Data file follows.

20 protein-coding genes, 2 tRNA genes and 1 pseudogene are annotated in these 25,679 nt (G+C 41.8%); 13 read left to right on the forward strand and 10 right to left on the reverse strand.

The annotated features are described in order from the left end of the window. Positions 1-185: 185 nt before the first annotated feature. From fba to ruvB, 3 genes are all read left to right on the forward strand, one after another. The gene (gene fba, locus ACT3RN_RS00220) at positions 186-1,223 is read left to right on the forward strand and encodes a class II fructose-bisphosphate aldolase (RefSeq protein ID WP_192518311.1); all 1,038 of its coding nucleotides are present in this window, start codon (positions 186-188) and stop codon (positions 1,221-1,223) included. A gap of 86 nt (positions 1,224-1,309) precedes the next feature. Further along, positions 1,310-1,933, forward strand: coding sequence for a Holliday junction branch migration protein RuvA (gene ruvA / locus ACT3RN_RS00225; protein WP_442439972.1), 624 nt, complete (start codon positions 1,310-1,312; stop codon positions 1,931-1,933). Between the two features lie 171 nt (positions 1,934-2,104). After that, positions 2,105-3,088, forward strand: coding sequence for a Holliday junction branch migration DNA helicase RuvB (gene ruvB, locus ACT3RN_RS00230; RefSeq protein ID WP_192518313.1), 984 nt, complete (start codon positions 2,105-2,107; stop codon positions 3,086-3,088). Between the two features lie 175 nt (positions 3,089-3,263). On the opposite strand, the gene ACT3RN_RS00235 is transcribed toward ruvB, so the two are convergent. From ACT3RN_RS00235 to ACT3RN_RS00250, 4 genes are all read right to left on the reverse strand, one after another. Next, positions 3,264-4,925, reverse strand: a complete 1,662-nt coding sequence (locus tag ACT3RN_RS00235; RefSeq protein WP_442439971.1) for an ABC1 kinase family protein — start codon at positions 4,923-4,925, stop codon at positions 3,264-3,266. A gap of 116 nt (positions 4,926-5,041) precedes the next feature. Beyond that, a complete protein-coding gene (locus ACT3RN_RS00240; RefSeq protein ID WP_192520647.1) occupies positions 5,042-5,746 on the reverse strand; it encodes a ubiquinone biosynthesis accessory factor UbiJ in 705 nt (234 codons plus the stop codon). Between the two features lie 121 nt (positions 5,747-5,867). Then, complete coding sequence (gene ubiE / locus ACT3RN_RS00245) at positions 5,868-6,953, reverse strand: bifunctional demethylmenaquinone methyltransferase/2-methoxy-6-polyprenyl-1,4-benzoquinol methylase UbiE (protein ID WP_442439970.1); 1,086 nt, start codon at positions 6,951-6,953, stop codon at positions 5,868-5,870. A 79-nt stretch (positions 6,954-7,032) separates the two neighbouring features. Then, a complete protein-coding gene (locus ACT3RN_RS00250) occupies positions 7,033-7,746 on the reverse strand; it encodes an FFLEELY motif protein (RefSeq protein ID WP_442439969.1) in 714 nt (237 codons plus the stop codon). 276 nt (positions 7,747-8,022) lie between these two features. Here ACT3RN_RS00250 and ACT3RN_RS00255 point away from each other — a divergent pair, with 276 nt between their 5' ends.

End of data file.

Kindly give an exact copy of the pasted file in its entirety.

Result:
20 protein-coding genes, 2 tRNA genes and 1 pseudogene are annotated in these 25,679 nt (G+C 41.8%); 13 read left to right on the forward strand and 10 right to left on the reverse strand.

The annotated features are described in order from the left end of the window. Positions 1-185: 185 nt before the first annotated feature. From fba to ruvB, 3 genes are all read left to right on the forward strand, one after another. The gene (gene fba, locus ACT3RN_RS00220) at positions 186-1,223 is read left to right on the forward strand and encodes a class II fructose-bisphosphate aldolase (RefSeq protein ID WP_192518311.1); all 1,038 of its coding nucleotides are present in this window, start codon (positions 186-188) and stop codon (positions 1,221-1,223) included. A gap of 86 nt (positions 1,224-1,309) precedes the next feature. Further along, positions 1,310-1,933, forward strand: coding sequence for a Holliday junction branch migration protein RuvA (gene ruvA / locus ACT3RN_RS00225; protein WP_442439972.1), 624 nt, complete (start codon positions 1,310-1,312; stop codon positions 1,931-1,933). Between the two features lie 171 nt (positions 1,934-2,104). After that, positions 2,105-3,088, forward strand: coding sequence for a Holliday junction branch migration DNA helicase RuvB (gene ruvB, locus ACT3RN_RS00230; RefSeq protein ID WP_192518313.1), 984 nt, complete (start codon positions 2,105-2,107; stop codon positions 3,086-3,088). Between the two features lie 175 nt (positions 3,089-3,263). On the opposite strand, the gene ACT3RN_RS00235 is transcribed toward ruvB, so the two are convergent. From ACT3RN_RS00235 to ACT3RN_RS00250, 4 genes are all read right to left on the reverse strand, one after another. Next, positions 3,264-4,925, reverse strand: a complete 1,662-nt coding sequence (locus tag ACT3RN_RS00235; RefSeq protein WP_442439971.1) for an ABC1 kinase family protein — start codon at positions 4,923-4,925, stop codon at positions 3,264-3,266. A gap of 116 nt (positions 4,926-5,041) precedes the next feature. Beyond that, a complete protein-coding gene (locus ACT3RN_RS00240; RefSeq protein ID WP_192520647.1) occupies positions 5,042-5,746 on the reverse strand; it encodes a ubiquinone biosynthesis accessory factor UbiJ in 705 nt (234 codons plus the stop codon). Between the two features lie 121 nt (positions 5,747-5,867). Then, complete coding sequence (gene ubiE / locus ACT3RN_RS00245) at positions 5,868-6,953, reverse strand: bifunctional demethylmenaquinone methyltransferase/2-methoxy-6-polyprenyl-1,4-benzoquinol methylase UbiE (protein ID WP_442439970.1); 1,086 nt, start codon at positions 6,951-6,953, stop codon at positions 5,868-5,870. A 79-nt stretch (positions 6,954-7,032) separates the two neighbouring features. Then, a complete protein-coding gene (locus ACT3RN_RS00250) occupies positions 7,033-7,746 on the reverse strand; it encodes an FFLEELY motif protein (RefSeq protein ID WP_442439969.1) in 714 nt (237 codons plus the stop codon). 276 nt (positions 7,747-8,022) lie between these two features. Here ACT3RN_RS00250 and ACT3RN_RS00255 point away from each other — a divergent pair, with 276 nt between their 5' ends.